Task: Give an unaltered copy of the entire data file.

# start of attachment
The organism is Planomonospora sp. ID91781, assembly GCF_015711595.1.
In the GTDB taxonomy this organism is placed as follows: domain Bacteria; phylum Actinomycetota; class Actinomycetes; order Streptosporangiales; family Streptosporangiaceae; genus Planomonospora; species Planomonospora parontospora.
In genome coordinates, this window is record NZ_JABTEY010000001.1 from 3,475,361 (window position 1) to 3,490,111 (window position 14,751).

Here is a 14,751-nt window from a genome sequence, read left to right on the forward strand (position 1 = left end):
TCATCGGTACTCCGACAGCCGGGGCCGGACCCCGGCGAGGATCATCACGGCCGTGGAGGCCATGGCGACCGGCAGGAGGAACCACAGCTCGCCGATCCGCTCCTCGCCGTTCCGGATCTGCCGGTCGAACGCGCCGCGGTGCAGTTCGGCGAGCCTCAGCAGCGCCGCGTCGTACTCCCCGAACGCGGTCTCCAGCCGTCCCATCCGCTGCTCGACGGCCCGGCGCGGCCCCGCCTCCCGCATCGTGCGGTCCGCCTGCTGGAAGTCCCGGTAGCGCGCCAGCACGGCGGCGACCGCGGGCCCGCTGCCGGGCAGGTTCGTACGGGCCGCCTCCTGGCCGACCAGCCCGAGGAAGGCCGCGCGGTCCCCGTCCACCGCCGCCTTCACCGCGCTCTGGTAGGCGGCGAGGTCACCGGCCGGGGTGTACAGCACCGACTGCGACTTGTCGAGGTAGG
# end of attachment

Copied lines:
The organism is Planomonospora sp. ID91781, assembly GCF_015711595.1.
In the GTDB taxonomy this organism is placed as follows: domain Bacteria; phylum Actinomycetota; class Actinomycetes; order Streptosporangiales; family Streptosporangiaceae; genus Planomonospora; species Planomonospora parontospora.
In genome coordinates, this window is record NZ_JABTEY010000001.1 from 3,475,361 (window position 1) to 3,490,111 (window position 14,751).

Here is a 14,751-nt window from a genome sequence, read left to right on the forward strand (position 1 = left end):
TCATCGGTACTCCGACAGCCGGGGCCGGACCCCGGCGAGGATCATCACGGCCGTGGAGGCCATGGCGACCGGCAGGAGGAACCACAGCTCGCCGATCCGCTCCTCGCCGTTCCGGATCTGCCGGTCGAACGCGCCGCGGTGCAGTTCGGCGAGCCTCAGCAGCGCCGCGTCGTACTCCCCGAACGCGGTCTCCAGCCGTCCCATCCGCTGCTCGACGGCCCGGCGCGGCCCCGCCTCCCGCATCGTGCGGTCCGCCTGCTGGAAGTCCCGGTAGCGCGCCAGCACGGCGGCGACCGCGGGCCCGCTGCCGGGCAGGTTCGTACGGGCCGCCTCCTGGCCGACCAGCCCGAGGAAGGCCGCGCGGTCCCCGTCCACCGCCGCCTTCACCGCGCTCTGGTAGGCGGCGAGGTCACCGGCCGGGGTGTACAGCACCGACTGCGACTTGTCGAGGTAGG